About a month back, I had written an article explaining why I was buying January 2014, strike 50 puts on the ProShares Ultrashort Silver ETF (NYSEARCA:ZSL), which is a 2x leveraged inverse play on the iShares Silver Trust ETF (NYSEARCA:SLV). The rationale was simple. I am bullish on silver prices in 2013, so I expect silver prices to go up, hence SLV to go up and ZSL to go down. Thus, buying puts on ZSL guarantees a good return. As mentioned in that article, if silver prices were up 15% in 2013, buying the put would yield 80%+.
Since I posted the article, SLV is up about 7.5% and ZSL, naturally, being the 2x inverse, is down 15%. The put is up about 35% in the same time. So life is good.
I got a message from a reader asking whether I would now repeat the same trade for the strike 45 calls, given the ZSL had already fallen below that point. At the same time, another reader asked whether buying the ProShares Ultra Silver ETF (NYSEARCA:AGQ) will be a better investment. Good question, which I hope to answer in this article.
First, we need to figure out if the fundamentals for silver are still good. I had recently written an article to check exactly that. My conclusions are that the fundamentals for silver still point upward. Here are the reasons, which I quote from my other article:
There seems to be a shortage of silver right now. This is not surprising. As industrial demand grows with the economic recovery in China, silver, a key industrial commodity, is in high demand. As reported by Seeking Alpha commentator Dave Kranzler:
I have a couple different business colleagues who have spoken with bullion smelters who say the market is in short supply right now. Furthermore, Swiss money manager Egon Von Greyerz stated yesterday that "we are now seeing very lengthy delays in getting physical silver."
How have investors reacted to the anticipated increase in silver demand, and hence higher prices? As reported by ETFtrends.com:
The iShares Silver Trust has gathered inflows of more than $600 million so far this week, which represents approximately 6% of the assets under management in the fund, to lead all ETFs.
This has led to a sharp rally in silver, as is clear from the chart above. I continue to be bullish on economic growth, especially from China. As reported by Seeking Alpha:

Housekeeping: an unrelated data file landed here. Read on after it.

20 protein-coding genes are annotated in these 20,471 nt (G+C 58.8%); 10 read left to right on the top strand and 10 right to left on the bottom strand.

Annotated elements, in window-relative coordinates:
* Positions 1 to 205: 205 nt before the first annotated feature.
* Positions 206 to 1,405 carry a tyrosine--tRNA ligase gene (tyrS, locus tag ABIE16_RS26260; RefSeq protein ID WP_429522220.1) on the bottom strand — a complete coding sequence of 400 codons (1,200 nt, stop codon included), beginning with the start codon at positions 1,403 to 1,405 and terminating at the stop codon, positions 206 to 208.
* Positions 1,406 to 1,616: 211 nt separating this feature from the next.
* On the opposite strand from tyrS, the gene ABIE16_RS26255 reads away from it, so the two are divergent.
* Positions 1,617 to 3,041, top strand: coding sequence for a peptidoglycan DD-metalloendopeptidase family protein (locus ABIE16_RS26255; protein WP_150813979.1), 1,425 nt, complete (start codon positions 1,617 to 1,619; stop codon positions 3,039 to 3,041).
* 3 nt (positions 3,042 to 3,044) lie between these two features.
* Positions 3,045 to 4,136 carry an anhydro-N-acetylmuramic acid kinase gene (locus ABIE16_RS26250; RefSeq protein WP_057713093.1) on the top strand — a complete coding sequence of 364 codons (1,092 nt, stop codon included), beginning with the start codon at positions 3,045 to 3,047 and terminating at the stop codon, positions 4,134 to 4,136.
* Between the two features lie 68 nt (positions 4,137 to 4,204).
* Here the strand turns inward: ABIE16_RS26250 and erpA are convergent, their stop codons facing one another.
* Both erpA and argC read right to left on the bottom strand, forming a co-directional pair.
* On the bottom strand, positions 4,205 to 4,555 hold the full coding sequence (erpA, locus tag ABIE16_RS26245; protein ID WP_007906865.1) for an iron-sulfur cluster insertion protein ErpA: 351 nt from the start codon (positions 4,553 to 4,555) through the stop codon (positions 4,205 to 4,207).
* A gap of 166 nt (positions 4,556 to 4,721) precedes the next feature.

Chinese Q4 GDP rises 7.9% Y/Y vs. 7.8% consensus, 7.4% prior. December industrial production +10.3% Y/Y vs. 10.2% consensus. December retail sales +15.2% Y/Y vs. 15.1% consensus.
China is the engine that has been driving world industrial growth. If the outlook is positive for China, I believe that it is positive for silver as well. So, I continue to be bullish on silver.
So we've got the fundamentals covered, and they continue to be good. Now we need to forecast what will happen to AGQ and ZSL by the end of the year.
I believe silver still probably has another 10% rise left for the year. After all, we are just barely beginning the industrial production, but I also think manufacturers have bought forward contracts for large part of their needs already. The daily volatility of the SLV has been about 2.4%. With that, I ran a simulation to predict what ZSL and AGQ prices would be end of year.
The results show a 95% confidence interval of $35.8 to $38.5 for the ZSL, and $56.2 to $60.6 for the AGQ. Given current bid/asks for ZSL puts, this makes pretty much any put with a strike below 55 a losing trade. Above that strike, there is probably 10% return left in the put, which is simply not worth the risk. Investors will do well just going long AGQ instead.
So, what really happened? Since I posted the article, it seems that the puts have appreciated way too much, as the implied volatilities have gone up tremendously. They were good buys a month back, but not anymore. Given the 7.5% rise in silver prices in a month, it is quite understandable why the implied volatilities are spiking. Perhaps selling the puts for strikes below 35 may be a good trade, as long as one is willing to buy the ETF should the prices fall below that. Still, these are trading for a price of nearly five bucks, so that's a lot of upward protection in the price of silver (and downward protection in the price of ZSL).
So there you have it. If you believe (as I do) that silver still has another 10% left in 2013, it is better to buy AGQ than puts on ZSL. The time for that is long gone.
Disclaimer: This is not meant as investment advice. I do not have a crystal ball. I only have opinions, free at that. Before investing in any of the above-mentioned securities, investors should do their own research, consult their financial advisors, and make their own choice. I am merely stating what I personally plan to do for my own portfolio.